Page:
• Time is set aside for breaks

Another great way that dentists are helping nervous patients is by creating an environment that is less like a classic dentist’s office. Instead of decorating the waiting room with tabloids and unnerving photos of damaged teeth, dentists are creating a warmer environment that is much less “clinical.”

Jack Bynes, DMD, is a great example of a dentist committed to making people feel more comfortable. His office is in a historic building where guests can enjoy a waiting room with a fireplace and beautiful photography. The treatment room overlooks a waterfall, and the doctor himself chooses not to wear scrubs.

Well, we don’t have a waterfall here, but we do have some strategies we recommend that might help you get over that hurdle of anxiety:

  • Bring someone with you to your appointment! This could be a friend or family member – just someone you trust
  • Allow yourself to be distracted while you sit in the examination chair by listening to music or checking out our TV on the ceiling!
  • Take deep, slow breaths to help calm your heartbeat and relax your muscles

 

At Chauvin Dental, can promise that we will make our best effort to make you as comfortable as possible. Our job is to help you achieve a beautiful, healthy smile, and we take that seriously. Give us a call today, and we can talk about making your next visit an anxiety-free experience.

 

Good and bad food for breath

Good and bad food for breath

Bad breath might very possibly be the most loathed and feared non life-threatening condition people deal with today. Nobody likes bad breath, least of all those who have to smell it on the uncomfortable close talker or the colleague whose egg salad stuck around hours after lunch ended. Almost everyone fears that they have it, and almost no one knows when they do.

If you are at least lucky enough to know that halitosis (the fancy name for bad breath) is a problem that you need to deal with, then there are two main courses of action to remedying the problem:

  1. Improve your dental habits (brushing, flossing, etc)
  2. Improve your diet

Most people know that better dental habits are a key to improving breath, but people are less aware of the potential impact diet has on the scent you give off. Though there is no conclusive evidence that specific foods results in horrendous breath, we can at least talk about some of the most widely believed causes of “dragonbreath.”

Foods Linked to Bad Breath:

  • Dairy products (milk, cheese, yogurt)
  • Coffee
  • Garlic
  • Onions
  • Citrus juices (i.e. orange juice)
  • Alcohol
  • Foods high in sugar

There are a few problems that the above foods tend to cause. One issue is that some of them slow saliva production which is your body’s natural mechanism for flushing out bacteria and food residue. Other foods, like onions and garlic, are pungent and linger in the mouth long past the time they are eaten. Another issue is that foods high in sugar or with high acidity create an environment favorable to bacteria growth, also contributing to bad breath.

Foods Linked to Good Breath:

  • Water
  • Sugarless gum
  • Apples and other food with crunch!

Increasing your water intake or chewing gum increases the amount of saliva the body produces, and this saliva is what helps to clean out your mouth and naturally remove bacteria. If you aren’t taking in enough water or producing enough saliva, then it is possible for that production to slow and for bacteria to build up and result in foul breath. That is why your breath in the morning is not pleasant – the body slows saliva production during the night, allowing for the build up of many unpleasant smelling bacteria. Another good habit is to eat foods with a crunch. For example, eating an apple can help remove the leftover food particles stuck in between the teeth whose decomposition never smell nice.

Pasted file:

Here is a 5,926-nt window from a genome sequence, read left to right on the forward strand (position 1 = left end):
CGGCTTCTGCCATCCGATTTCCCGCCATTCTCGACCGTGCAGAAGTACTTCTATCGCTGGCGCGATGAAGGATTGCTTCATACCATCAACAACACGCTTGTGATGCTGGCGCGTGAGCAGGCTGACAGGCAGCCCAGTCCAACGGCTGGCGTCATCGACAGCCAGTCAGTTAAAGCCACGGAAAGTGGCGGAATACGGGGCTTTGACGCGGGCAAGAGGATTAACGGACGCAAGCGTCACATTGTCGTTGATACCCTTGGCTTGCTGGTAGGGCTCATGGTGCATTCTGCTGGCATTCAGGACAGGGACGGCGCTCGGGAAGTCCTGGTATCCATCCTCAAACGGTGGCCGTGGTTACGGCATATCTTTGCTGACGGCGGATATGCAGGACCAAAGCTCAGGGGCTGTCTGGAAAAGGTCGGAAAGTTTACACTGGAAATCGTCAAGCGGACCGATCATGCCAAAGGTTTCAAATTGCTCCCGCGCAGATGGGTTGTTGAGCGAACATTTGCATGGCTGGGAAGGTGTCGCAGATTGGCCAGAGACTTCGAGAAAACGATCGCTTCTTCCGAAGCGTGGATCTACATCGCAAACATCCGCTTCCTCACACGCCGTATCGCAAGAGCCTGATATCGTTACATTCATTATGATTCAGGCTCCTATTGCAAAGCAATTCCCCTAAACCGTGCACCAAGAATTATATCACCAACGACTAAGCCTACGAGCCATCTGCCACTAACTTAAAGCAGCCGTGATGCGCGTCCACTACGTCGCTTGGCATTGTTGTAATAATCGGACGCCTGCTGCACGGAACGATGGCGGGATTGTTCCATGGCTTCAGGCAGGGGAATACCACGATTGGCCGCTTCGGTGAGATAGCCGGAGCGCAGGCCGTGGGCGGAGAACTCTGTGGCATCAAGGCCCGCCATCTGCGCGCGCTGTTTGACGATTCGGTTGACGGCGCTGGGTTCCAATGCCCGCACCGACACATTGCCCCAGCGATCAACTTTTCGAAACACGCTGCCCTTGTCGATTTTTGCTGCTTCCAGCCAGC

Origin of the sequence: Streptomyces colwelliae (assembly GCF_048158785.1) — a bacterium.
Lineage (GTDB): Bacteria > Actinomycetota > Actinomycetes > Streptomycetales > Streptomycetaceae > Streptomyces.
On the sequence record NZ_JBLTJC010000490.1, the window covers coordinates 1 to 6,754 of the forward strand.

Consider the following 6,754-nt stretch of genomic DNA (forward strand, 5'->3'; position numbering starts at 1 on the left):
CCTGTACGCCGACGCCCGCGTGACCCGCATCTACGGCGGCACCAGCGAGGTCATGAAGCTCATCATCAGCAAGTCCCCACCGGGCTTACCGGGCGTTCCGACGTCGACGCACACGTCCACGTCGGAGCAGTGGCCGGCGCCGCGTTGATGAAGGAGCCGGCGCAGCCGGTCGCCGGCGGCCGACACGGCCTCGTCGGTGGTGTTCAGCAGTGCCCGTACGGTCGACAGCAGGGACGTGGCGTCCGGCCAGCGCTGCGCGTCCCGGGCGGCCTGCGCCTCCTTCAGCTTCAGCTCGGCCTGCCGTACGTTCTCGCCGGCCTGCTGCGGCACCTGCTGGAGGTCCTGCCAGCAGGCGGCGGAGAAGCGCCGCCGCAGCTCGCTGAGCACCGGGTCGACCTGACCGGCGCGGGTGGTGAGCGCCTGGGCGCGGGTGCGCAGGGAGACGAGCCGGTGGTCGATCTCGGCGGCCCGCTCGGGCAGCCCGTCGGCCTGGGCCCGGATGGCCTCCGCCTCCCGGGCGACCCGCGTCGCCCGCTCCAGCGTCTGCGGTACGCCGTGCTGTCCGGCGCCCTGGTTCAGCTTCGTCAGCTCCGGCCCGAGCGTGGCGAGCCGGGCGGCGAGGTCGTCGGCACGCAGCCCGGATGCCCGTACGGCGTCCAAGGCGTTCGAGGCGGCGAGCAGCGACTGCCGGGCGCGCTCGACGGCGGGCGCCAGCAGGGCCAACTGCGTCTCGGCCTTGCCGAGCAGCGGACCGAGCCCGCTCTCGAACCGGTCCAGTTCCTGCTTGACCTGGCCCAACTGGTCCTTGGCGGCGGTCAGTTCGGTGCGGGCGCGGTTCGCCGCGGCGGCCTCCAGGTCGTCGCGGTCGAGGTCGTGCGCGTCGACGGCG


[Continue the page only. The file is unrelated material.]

Overall, if you pay attention to the foods you eat and the care you take in the morning, throughout the day, and at night, then you should be on the path to fighting bad breath and ensuring general dental health. Bad breath shouldn’t be a barrier to your success or to your relationships, so do your best to figure out the best way to deal with the problem and live confidently!

Tooth Decay Is Crying With Emotions Sugar Coated Chocolate On Th

Why is sugar bad for your teeth?

Yeah yeah, we know sugar is bad for our teeth. Mom said it, dad said it, Mrs. Haverman in the first grade said it. Sugar’s role as our mouth’s archnemesis is not new information, but have you ever stopped to consider WHY it’s so bad for you? Well, we’re here to tell you that unfortunately, the adults in your life didn’t make up the horror stories just to keep you away from the joy of a Snickers bar. There’s really some annoying science behind it…

First of all, we should note that it’s not really the sugar’s fault, it’s the reaction the sugar triggers in your mouth. According to the National Institute of Dental and Craniofacial Research (and probably any other person with a scientific background) your mouth is home to a host of bacteria – some good and some bad. They’re a part of the environment of your body, but sometimes what we put into our bodies disturbs the equilibrium of our natural ecosystem.

When you eat sugar, some of the bad bacteria in your mouth recognize a new food supply. They pig out on the molecules left on the surface of your teeth from your last lollipop or cookie, and when they do, they produce an acid that can destroy the tooth enamel. The acid does this by dissolving minerals on the surface of your teeth. While saliva helps to replenish these minerals (such as calcium, phosphate, and fluoride), they can’t do their repair work fast enough if you are consuming one sugary substance after another.

Eating too much sugar and not giving the repair process time can create cavities which work from the outside in. They begin on the tooth’s surface and slowly eat through the dentin (soft layer under your enamel) until they reach the pulp of the tooth where your blood vessels and nerves are stored.